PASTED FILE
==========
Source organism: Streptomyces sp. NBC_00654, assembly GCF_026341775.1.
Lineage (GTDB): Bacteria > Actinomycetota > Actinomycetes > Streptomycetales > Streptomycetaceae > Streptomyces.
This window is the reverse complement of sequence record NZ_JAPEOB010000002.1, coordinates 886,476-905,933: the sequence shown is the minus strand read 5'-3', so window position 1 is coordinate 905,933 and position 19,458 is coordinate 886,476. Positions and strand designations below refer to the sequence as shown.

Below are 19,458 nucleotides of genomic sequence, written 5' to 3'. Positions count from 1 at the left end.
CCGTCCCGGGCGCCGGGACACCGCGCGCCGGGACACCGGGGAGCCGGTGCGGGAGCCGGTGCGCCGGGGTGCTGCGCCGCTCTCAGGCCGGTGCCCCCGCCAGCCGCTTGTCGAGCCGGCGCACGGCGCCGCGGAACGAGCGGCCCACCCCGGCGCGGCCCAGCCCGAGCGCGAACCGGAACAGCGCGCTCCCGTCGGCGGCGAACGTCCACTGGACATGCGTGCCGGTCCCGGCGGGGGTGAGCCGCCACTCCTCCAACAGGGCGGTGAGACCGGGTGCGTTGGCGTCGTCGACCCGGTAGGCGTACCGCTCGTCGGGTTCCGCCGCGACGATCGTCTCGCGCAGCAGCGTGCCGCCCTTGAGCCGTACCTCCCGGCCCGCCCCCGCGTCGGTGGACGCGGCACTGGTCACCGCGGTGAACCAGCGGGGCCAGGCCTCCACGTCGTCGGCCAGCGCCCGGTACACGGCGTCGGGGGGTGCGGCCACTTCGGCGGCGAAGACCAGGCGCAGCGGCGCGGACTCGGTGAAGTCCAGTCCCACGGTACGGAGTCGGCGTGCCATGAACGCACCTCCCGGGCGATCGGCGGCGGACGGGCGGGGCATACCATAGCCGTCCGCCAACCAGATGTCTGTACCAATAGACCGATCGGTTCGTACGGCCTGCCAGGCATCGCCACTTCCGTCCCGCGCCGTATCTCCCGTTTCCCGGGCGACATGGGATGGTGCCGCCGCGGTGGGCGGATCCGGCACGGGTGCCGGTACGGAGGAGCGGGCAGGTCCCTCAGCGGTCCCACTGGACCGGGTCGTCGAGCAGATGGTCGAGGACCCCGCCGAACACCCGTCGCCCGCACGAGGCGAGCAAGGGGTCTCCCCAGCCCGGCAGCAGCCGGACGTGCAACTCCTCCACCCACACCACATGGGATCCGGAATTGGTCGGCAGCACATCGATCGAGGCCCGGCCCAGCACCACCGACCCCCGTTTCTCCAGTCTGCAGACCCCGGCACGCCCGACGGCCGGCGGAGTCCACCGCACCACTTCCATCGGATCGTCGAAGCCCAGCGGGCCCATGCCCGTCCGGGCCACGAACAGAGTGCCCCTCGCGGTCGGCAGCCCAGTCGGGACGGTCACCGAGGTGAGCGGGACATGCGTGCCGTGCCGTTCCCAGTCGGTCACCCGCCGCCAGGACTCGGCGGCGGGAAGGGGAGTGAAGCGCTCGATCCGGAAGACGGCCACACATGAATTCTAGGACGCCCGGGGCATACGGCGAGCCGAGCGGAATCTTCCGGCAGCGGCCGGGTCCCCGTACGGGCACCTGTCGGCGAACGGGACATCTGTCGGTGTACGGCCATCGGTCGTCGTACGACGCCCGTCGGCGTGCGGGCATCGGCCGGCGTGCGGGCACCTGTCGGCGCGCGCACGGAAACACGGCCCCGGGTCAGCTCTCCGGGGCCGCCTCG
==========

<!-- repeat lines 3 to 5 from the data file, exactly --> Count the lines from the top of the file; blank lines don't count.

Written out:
This window is the reverse complement of sequence record NZ_JAPEOB010000002.1, coordinates 886,476-905,933: the sequence shown is the minus strand read 5'-3', so window position 1 is coordinate 905,933 and position 19,458 is coordinate 886,476. Positions and strand designations below refer to the sequence as shown.

Below are 19,458 nucleotides of genomic sequence, written 5' to 3'. Positions count from 1 at the left end.
CCGTCCCGGGCGCCGGGACACCGCGCGCCGGGACACCGGGGAGCCGGTGCGGGAGCCGGTGCGCCGGGGTGCTGCGCCGCTCTCAGGCCGGTGCCCCCGCCAGCCGCTTGTCGAGCCGGCGCACGGCGCCGCGGAACGAGCGGCCCACCCCGGCGCGGCCCAGCCCGAGCGCGAACCGGAACAGCGCGCTCCCGTCGGCGGCGAACGTCCACTGGACATGCGTGCCGGTCCCGGCGGGGGTGAGCCGCCACTCCTCCAACAGGGCGGTGAGACCGGGTGCGTTGGCGTCGTCGACCCGGTAGGCGTACCGCTCGTCGGGTTCCGCCGCGACGATCGTCTCGCGCAGCAGCGTGCCGCCCTTGAGCCGTACCTCCCGGCCCGCCCCCGCGTCGGTGGACGCGGCACTGGTCACCGCGGTGAACCAGCGGGGCCAGGCCTCCACGTCGTCGGCCAGCGCCCGGTACACGGCGTCGGGGGGTGCGGCCACTTCGGCGGCGAAGACCAGGCGCAGCGGCGCGGACTCGGTGAAGTCCAGTCCCACGGTACGGAGTCGGCGTGCCATGAACGCACCTCCCGGGCGATCGGCGGCGGACGGGCGGGGCATACCATAGCCGTCCGCCAACCAGATGTCTGTACCAATAGACCGATCGGTTCGTACGGCCTGCCAGGCATCGCCACTTCCGTCCCGCGCCGTATCTCCCGTTTCCCGGGCGACATGGGATGGTGCCGCCGCGGTGGGCGGATCCGGCACGGGTGCCGGTACGGAGGAGCGGGCAGGTCCCTCAGCGGTCCCACTGGACCGGGTCGTCGAGCAGATGGTCGAGGACCCCGCCGAACACCCGTCGCCCGCACGAGGCGAGCAAGGGGTCTCCCCAGCCCGGCAGCAGCCGGACGTGCAACTCCTCCACCCACACCACATGGGATCCGGAATTGGTCGGCAGCACATCGATCGAGGCCCGGCCCAGCACCACCGACCCCCGTTTCTCCAGTCTGCAGACCCCGGCACGCCCGACGGCCGGCGGAGTCCACCGCACCACTTCCATCGGATCGTCGAAGCCCAGCGGGCCCATGCCCGTCCGGGCCACGAACAGAGTGCCCCTCGCGGTCGGCAGCCCAGTCGGGACGGTCACCGAGGTGAGCGGGACATGCGTGCCGTGCCGTTCCCAGTCGGTCACCCGCCGCCAGGACTCGGCGGCGGGAAGGGGAGTGAAGCGCTCGATCCGGAAGACGGCCACACATGAATTCTAGGACGCCCGGGGCATACGGCGAGCCGAGCGGAATCTTCCGGCAGCGGCCGGGTCCCCGTACGGGCACCTGTCGGCGAACGGGACATCTGTCGGTGTACGGCCATCGGTCGTCGTACGACGCCCGTCGGCGTGCGGGCATCGGCCGGCGTGCGGGCACCTGTCGGCGCGCGCACGGAAACACGGCCCCGGGTCAGCTCTCCGGGGCCGCCTCG